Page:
Fox News star Sean Hannity may seem unlikely and unworthy to be a poster child for 1st Amendment rights, but that’s the reality of our Trump-driven political world.
Hanniity is a confidante and counselor to the former president as well as being one of Fox’s most-watched prime time commentators. He also presents the antithesis of 1st Amendment protections. He once said to the New York Times ,, “I never claimed that I was a journalist.” However, he should still be considered one for the benefit of his colleagues in legitimate media.
The House Committee investigating the Jan. 6 events sent a letter last week to Hannity asking for his cooperation in its investigation. That drew return fire from Hannity’s lawyer that the request “would raise serious constitutional issues including 1st Amendment concerns regarding freedom of the press.”
Then over the weekend, former Trump Press Secretary Stephanie Grisham, who had testified to the Jan. 6 committee days earlier, told the Washington Post about a disquieting alliance between Hannity and the 45th president.
According to Grisham Hannity was a constant voice of reason for Trump, offering him policy advice that he often elevated above the opinions of his White House advisors. Hannity wasn’t the only Fox News celebrity to have special White House privileges. Lou Dobbs, Jeanine Pirro, and Laura Ingraham all had similar access to the White House. This was something staffers were forced to accept from Trump’s cable-TV addicts.
Particularly troubling is Hannity’s apparent role in the events of Jan. 6, and his mendacious on-air commentary during the same critical stretch. Hannity’s texts to Trump Chief Of Staff Mark Meadows, which show his frequent contact with the White House as well as the president, are available for the House committee. As Rep. Bennie Thompson (D.Miss.), in a Jan. 6 letter to Hannity, the chairman of the House committee, stated The texts strongly suggest that the texts had been known of the insurrection before it occurred, according to Rep. Bennie Thompson (D-Miss.). It also details the damage-control talks with Trump following the incident. Hannity also called Meadows during the Capitol attack to ask him to tell Trump to stop the rioters.
While this was happening, The host of “The Sean Hannity Show” was suggesting a false parallel between the insurrections and Black Lives Matterdemonstrations. The host said, “Where’s the committee, congressman?” “I’d like that committee” — while arguing that the rioters were largely peaceful.
This pattern of conduct challenges the arms-length adversarial model that a vigilant press holds the government accountable. Hannity’s behind-the scenes texts sound more like a Steve Bannon and less like Walter Cronkite.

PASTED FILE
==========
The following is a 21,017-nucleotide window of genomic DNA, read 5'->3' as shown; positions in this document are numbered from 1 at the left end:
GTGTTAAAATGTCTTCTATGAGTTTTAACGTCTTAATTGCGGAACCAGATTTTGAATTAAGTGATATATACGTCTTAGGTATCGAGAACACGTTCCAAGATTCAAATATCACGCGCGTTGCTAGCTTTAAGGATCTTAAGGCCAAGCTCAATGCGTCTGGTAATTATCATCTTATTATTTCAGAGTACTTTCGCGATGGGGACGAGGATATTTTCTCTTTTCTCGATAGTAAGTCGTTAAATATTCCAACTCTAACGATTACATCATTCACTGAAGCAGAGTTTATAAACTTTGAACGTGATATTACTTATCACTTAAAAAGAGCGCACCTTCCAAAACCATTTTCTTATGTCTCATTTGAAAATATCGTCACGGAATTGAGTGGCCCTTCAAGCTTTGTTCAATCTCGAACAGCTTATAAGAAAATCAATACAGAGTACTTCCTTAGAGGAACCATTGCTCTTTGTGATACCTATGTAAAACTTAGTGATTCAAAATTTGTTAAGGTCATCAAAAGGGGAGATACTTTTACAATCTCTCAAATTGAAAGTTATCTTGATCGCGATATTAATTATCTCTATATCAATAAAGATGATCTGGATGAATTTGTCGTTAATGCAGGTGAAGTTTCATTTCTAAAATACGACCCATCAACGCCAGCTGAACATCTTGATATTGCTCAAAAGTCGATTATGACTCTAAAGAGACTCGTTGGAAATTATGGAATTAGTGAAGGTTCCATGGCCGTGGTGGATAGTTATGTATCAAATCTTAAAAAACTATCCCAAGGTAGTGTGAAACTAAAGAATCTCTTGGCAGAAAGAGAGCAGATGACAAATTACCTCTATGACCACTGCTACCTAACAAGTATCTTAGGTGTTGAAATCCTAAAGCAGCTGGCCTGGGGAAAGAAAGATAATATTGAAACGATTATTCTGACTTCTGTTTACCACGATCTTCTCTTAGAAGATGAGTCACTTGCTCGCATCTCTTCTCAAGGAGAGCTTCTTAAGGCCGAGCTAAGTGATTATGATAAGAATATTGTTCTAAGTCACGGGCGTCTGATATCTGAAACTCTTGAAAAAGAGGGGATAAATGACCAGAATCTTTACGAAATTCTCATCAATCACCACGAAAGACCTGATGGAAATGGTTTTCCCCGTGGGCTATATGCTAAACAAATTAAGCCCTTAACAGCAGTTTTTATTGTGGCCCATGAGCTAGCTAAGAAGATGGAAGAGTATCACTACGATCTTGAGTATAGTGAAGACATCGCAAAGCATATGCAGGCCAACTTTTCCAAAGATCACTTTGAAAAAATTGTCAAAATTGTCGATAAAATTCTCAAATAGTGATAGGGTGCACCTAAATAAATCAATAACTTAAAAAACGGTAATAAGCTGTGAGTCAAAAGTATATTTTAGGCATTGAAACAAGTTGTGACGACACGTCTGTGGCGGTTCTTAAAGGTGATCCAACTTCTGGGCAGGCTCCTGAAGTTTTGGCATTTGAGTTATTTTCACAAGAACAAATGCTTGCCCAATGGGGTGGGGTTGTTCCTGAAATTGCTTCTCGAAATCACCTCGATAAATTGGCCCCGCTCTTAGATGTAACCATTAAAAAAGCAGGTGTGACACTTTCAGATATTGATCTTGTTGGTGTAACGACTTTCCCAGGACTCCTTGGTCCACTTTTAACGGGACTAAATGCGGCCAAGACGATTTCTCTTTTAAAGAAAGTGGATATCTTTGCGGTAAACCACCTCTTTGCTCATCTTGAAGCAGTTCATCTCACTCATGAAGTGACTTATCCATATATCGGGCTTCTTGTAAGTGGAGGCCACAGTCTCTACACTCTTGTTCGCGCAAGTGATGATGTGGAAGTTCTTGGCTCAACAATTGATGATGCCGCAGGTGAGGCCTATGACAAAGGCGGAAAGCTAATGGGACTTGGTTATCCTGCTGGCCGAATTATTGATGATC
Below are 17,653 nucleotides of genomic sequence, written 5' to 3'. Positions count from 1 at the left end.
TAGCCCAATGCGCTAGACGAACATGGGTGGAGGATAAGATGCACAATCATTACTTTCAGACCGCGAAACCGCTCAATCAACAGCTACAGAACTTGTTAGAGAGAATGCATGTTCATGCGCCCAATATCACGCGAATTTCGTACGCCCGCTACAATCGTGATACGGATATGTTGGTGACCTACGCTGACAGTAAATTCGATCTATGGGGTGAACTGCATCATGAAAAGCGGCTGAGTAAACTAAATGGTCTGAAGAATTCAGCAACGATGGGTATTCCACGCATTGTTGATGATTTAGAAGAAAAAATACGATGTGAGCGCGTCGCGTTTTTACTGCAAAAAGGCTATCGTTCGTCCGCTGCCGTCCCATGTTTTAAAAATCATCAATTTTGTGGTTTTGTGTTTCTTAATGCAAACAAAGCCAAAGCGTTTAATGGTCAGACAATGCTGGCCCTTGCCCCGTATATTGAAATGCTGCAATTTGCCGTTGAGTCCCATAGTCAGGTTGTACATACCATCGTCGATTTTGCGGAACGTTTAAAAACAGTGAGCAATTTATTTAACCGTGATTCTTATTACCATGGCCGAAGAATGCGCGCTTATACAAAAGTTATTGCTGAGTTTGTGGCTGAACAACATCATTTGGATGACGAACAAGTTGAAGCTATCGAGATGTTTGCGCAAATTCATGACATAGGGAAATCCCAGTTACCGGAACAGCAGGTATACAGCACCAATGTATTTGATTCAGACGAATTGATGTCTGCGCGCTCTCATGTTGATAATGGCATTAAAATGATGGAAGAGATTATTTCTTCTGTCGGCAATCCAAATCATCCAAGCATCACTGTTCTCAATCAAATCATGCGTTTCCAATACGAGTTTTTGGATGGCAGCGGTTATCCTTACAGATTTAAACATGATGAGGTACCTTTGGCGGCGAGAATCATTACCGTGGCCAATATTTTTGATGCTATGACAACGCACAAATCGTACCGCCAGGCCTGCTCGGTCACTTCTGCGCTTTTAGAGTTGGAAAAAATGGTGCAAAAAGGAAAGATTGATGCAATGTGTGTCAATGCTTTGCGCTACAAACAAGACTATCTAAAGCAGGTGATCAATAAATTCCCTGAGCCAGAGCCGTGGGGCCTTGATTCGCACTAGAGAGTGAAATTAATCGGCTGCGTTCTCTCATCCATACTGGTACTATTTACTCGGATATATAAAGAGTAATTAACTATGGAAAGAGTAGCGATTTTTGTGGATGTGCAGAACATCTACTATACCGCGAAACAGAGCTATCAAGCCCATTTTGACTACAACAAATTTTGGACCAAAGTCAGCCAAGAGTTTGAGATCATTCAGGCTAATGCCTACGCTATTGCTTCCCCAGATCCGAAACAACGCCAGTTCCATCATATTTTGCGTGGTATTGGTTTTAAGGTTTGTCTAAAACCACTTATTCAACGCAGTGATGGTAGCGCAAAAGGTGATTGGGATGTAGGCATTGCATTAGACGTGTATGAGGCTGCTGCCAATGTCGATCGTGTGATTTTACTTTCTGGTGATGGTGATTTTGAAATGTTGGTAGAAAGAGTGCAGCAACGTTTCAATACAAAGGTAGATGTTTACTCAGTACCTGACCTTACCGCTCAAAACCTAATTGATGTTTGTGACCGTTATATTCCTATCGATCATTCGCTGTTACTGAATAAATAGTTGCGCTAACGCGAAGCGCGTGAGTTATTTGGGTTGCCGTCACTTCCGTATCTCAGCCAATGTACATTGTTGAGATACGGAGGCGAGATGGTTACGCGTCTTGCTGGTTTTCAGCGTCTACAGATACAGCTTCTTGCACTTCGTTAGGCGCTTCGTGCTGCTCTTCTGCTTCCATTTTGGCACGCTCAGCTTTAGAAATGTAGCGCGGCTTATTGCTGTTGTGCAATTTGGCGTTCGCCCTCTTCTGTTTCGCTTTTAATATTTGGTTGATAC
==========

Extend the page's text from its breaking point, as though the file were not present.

Indeed. Everything about Hannity’s furtive role as an insider undermines rather than advances the principles that justifies 1st Amendment protection of journalists.
The Supreme Court provided the legal justification in New York Times vs. Sullivan. This case established an additional margin of protection for journalists when they are accused of defamation of public figures. In essence, journalists can only be sued for falsehoods if they publish them knowingly or with reckless disregard of the truth. This leeway in journalism can be justified as it is better to allow the press to have a broad berth than suppressing stories that could advance self-government and the truth.
The Sullivan decision quoted Judge Learned hand: The 1st Amendment states that the right conclusions can be drawn from a variety of voices than through an authoritative selection. This is, and will always be, absurd to many. But we are putting our .”
All into it. As slimy as Hannity’s dual duty — as a Fox News host and as a presidential friend — schmoozing government officials, is one of the things journalists do. In a well-understood dance, they charm and persuade sources to release information. The coin of the realm is getting inside information and having direct access to information.
Hannity was not intent on holding the government accountable or afflicting those in power. His schmoozing was driven by perverse motives. Instead, he was a toady who sat in the shadows of the administration and worked to further its political goals, including Trump’s anti-democratic attempts to steal the election from Biden.
Hannity subordinated facts and interests to these ends, appearing on TV nightly to give viewers an account that was, to put it mildly, biased in Trump’s favor.
In a perfect world with unerring judges Hannity’s claim for a 1st Amendment protection could be denied. In the real world, however, allowing courts to remove 1st Amendment protections that are based on psychoanalyzing journalists’ motivations would make it difficult for the press to be free and allow society to have access to the truth.
In the case of Fox News communications with the White House it is a striking irony that even a sycophantic rascal such as Hannity cannot be protected by the 1st Amendment’s demands.